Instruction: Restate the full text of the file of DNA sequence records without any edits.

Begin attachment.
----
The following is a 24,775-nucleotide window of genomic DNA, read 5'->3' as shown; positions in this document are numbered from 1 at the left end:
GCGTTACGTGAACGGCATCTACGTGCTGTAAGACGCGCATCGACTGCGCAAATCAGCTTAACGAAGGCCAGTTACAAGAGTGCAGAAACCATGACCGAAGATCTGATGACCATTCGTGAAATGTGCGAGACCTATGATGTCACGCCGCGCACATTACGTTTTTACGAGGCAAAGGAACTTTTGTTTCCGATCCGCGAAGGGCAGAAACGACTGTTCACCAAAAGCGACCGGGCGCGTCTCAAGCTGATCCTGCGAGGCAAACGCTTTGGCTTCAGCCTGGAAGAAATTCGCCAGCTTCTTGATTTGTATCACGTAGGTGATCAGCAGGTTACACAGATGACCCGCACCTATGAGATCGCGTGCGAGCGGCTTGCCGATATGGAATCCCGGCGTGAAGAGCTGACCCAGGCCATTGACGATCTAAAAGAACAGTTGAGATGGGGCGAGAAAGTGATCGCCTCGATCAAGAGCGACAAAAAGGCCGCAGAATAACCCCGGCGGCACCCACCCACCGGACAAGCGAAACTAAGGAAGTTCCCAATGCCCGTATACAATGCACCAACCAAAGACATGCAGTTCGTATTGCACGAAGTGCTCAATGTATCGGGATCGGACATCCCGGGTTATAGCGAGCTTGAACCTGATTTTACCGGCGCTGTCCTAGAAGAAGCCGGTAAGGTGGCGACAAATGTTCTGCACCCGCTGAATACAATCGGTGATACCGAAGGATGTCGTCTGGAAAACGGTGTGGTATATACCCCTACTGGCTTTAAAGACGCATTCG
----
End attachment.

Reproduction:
The following is a 24,775-nucleotide window of genomic DNA, read 5'->3' as shown; positions in this document are numbered from 1 at the left end:
GCGTTACGTGAACGGCATCTACGTGCTGTAAGACGCGCATCGACTGCGCAAATCAGCTTAACGAAGGCCAGTTACAAGAGTGCAGAAACCATGACCGAAGATCTGATGACCATTCGTGAAATGTGCGAGACCTATGATGTCACGCCGCGCACATTACGTTTTTACGAGGCAAAGGAACTTTTGTTTCCGATCCGCGAAGGGCAGAAACGACTGTTCACCAAAAGCGACCGGGCGCGTCTCAAGCTGATCCTGCGAGGCAAACGCTTTGGCTTCAGCCTGGAAGAAATTCGCCAGCTTCTTGATTTGTATCACGTAGGTGATCAGCAGGTTACACAGATGACCCGCACCTATGAGATCGCGTGCGAGCGGCTTGCCGATATGGAATCCCGGCGTGAAGAGCTGACCCAGGCCATTGACGATCTAAAAGAACAGTTGAGATGGGGCGAGAAAGTGATCGCCTCGATCAAGAGCGACAAAAAGGCCGCAGAATAACCCCGGCGGCACCCACCCACCGGACAAGCGAAACTAAGGAAGTTCCCAATGCCCGTATACAATGCACCAACCAAAGACATGCAGTTCGTATTGCACGAAGTGCTCAATGTATCGGGATCGGACATCCCGGGTTATAGCGAGCTTGAACCTGATTTTACCGGCGCTGTCCTAGAAGAAGCCGGTAAGGTGGCGACAAATGTTCTGCACCCGCTGAATACAATCGGTGATACCGAAGGATGTCGTCTGGAAAACGGTGTGGTATATACCCCTACTGGCTTTAAAGACGCATTCG